As the economic summit gets under way, there is a noticeably pessimistic feeling among some thoughtful Japanese, in and out of government.
"I feel impotent; I see our countries as ships heading for a collision," said Kazuo Nukazawa, an international affairs specialist for the powerful Keidanren, sometimes known as the Japanese National Association of Manufacturers.
Similarly, a high official of the Ministry of Foreign Affairs, in close touch with all of the U.S.-Japan bilateral dealings, said over dinner: "I have a doomsday feeling."
These gloomy reactions from two sensitive observers of the scene are in sharp contrast to the official theme of close cooperation between the United States and Japan that runs through bilateral and summit formalities.
And, indeed, the highly publicized close relationship between the two governments, and especially between "Ron" Reagan and "Yasu" Nakasone, is not contrived.
But there is an observable tension at the moment relating to two events -- the spectacular climb of the Japanese yen against the dollar, and the recent report by the Maekawa commission appointed by Nakasone that recommended transforming Japan's export-oriented economy to one focusing on domestic expansion. The Maekawa report said flatly that Japan's huge international surpluses are unacceptable and must be reduced.
The fast-appreciating yen is the hot issue. In the lobby of the Keidanren building, where one might expect to see a clock, there is instead a digital display of the yen value of the dollar, changing every 15 minutes.
As the foreign affairs man put it, the yen is "overshooting," up 42 percent against the dollar in seven months. "That's too fast," he said. "Over time, there may be benefits from this rapid appreciation but, in the short run, it hurts."
Even more to the point, the Japanese feel that they demonstrated to the world last September their willingness to cooperate with the United States when Treasury Secretary James A. Baker III appealed to Japan, West Germany, France and Britain to push down an overvalued dollar. In return, they feel Baker should have been willing to do the same for Japan when its finance minister, Noboru Takeshita, asked for help in early April to stabilize the yen at 180 to the dollar.
Not all Japanese experts think that the yen appreciation should stop at 180 to the dollar, or even where it is now, in the 160s. Many argue that the rate will have to go to 150 or less, as the price the Japanese must pay for rejecting other ways of evening out their $50 billion trade surplus with the United States.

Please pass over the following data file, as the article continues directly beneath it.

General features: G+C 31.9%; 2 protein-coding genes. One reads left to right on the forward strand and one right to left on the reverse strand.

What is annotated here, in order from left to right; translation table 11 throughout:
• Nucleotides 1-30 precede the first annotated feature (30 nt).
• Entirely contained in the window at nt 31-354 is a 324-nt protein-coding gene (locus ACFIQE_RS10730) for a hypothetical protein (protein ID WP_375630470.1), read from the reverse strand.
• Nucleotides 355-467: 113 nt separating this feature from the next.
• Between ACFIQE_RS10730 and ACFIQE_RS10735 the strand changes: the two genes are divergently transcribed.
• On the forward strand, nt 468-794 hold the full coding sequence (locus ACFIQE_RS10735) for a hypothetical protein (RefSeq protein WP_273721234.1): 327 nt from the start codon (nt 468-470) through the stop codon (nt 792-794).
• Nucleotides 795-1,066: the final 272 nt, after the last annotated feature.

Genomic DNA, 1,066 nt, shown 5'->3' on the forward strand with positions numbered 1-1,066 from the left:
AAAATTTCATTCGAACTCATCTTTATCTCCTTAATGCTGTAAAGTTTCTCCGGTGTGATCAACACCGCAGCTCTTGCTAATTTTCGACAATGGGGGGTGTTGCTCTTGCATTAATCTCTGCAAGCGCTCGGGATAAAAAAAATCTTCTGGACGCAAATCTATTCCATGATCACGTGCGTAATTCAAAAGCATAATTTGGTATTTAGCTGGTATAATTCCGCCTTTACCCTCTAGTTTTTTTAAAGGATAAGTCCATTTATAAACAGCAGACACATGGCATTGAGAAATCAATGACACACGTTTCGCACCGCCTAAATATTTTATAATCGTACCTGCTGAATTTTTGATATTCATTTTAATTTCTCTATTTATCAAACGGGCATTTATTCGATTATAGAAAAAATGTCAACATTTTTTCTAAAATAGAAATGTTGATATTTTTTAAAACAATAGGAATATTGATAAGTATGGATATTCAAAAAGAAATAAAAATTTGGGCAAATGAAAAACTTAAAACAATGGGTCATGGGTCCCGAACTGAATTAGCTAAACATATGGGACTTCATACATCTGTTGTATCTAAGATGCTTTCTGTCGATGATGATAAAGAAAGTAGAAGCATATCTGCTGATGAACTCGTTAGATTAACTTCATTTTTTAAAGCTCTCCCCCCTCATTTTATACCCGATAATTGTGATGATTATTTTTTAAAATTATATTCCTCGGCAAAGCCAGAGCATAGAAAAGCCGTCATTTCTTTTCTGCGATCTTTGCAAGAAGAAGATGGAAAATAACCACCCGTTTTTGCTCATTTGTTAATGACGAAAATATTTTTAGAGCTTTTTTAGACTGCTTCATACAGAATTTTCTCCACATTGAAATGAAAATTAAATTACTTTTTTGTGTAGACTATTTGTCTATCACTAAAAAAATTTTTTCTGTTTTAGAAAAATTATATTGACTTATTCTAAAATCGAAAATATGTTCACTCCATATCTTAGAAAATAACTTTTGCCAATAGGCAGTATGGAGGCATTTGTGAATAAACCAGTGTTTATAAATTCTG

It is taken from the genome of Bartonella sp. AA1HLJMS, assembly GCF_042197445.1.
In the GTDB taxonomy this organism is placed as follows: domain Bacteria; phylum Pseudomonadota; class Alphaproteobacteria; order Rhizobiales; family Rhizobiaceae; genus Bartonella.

But there is general agreement here that the rapidity of the change has been unhealthy, and that even the United States may come to see that point of view. For example, the dollar's rapid decline could result in the withdrawal of Japanese investment now helping to finance the U.S. budget deficit, resulting, in turn, in higher U.S. interest rates.
"The United States ultimately may have to choose between a cheaper dollar or higher interest rates in order to sell Treasury securities," an American official agreed.
In some ways, the issue relating to the Maekawa report is more subtle -- a variation of a Japanese Kabuki play -- but both are being used to clobber Nakasone. During his high-profile visit to the United States last month, he touted the Maekawa report as symbolic of the changes Japan must make.
In an interview Thursday at the American Embassy, Ambassador Mike Mansfield recalled that Nakasone, in a session with Reagan in the Oval Office, likened the restructuring contemplated by the Maekawa report to the Meiji revolution that changed Japan from a feudal to a modern state.
American officials were ecstatic over Nakasone's endorsement of the Maekawa report and hoped that it would slow down the protectionist instincts of Senate Majority Leader Robert J. Dole (R-Kan.) and others and provide a suitable backdrop for a smooth summit.
But as soon as Nakasone returned here, he was challenged by members of his own Liberal Democratic Party in the Diet, or parliament, on just what he had promised in Washington. Nakasone, who hopes that a peaceful summit will help him stay in office for an unprecedented third term, felt constrained to assure the LDP that he hadn't given away the store. He had made no "official promises," he assured the Diet -- he was merely pointing out the direction in which Japan ultimately must go.
To the American side, Nakasone appears to be waffling a bit, although officials are sympathetic to his political problems. They note with satisfaction that Shin Kanemaru, the LDP secretary general, last week gave the party's endorsement to the "substance" of the report. But Kanemaru didn't endorse the report itself. What happens, then, in a post-Nakasone era?
These two issues -- the yen and the Maekawa report -- illustrate the fact that there is still a communications and understanding gap between the two countries. Neither seems to understand politics in the other's terms.
Japanese officials sometimes miss the point that the United States cannot politically tolerate the current huge trade deficit, even if American policy is partially to blame. And American officials don't understand how hard it will be for Japan to make some of the changes suggested in the Maekawa report, such as cutting their rate of savings.
"We are a proud nation," said Nukazawa, "and we shouldn't be ashamed of saving. If savings are taxed, people will change to non-taxable forms, or save in the form of land or fine art," he said.